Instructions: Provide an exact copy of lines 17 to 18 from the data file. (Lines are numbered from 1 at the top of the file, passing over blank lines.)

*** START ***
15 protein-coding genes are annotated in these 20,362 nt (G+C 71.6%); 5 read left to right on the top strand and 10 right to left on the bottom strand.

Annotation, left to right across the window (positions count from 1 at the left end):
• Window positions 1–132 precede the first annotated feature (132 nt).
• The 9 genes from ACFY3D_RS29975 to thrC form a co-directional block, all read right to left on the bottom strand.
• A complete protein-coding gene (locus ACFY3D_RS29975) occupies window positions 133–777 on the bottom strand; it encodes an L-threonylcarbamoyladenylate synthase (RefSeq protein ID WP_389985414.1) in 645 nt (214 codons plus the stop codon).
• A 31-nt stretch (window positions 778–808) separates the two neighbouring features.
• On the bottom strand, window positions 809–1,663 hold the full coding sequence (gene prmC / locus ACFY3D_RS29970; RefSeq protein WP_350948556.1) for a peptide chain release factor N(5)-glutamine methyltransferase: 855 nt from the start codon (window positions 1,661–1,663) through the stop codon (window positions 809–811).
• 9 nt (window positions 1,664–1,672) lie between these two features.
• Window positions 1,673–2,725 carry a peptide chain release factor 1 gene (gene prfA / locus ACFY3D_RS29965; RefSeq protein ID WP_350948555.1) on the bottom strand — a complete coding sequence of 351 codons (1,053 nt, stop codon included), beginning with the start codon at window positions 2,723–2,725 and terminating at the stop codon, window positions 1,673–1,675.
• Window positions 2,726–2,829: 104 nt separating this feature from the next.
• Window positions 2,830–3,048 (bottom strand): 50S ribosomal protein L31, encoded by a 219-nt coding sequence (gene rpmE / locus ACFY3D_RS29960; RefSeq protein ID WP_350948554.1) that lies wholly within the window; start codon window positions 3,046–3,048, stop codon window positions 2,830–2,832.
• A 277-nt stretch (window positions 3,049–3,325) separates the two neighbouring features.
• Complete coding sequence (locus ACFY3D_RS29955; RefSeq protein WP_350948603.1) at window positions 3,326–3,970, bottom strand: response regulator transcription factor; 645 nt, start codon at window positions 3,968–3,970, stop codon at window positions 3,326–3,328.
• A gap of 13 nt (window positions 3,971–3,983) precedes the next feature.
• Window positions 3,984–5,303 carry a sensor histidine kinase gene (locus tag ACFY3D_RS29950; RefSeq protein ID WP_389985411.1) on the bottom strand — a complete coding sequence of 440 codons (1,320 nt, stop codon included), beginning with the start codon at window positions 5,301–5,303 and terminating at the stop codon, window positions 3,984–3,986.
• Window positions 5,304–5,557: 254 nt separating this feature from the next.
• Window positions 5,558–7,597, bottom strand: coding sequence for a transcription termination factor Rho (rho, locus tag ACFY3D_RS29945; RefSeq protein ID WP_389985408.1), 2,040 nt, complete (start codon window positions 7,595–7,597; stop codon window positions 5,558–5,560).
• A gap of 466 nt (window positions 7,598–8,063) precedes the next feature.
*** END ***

• Window positions 5,558–7,597, bottom strand: coding sequence for a transcription termination factor Rho (rho, locus tag ACFY3D_RS29945; RefSeq protein ID WP_389985408.1), 2,040 nt, complete (start codon window positions 7,595–7,597; stop codon window positions 5,558–5,560).
• A gap of 466 nt (window positions 7,598–8,063) precedes the next feature.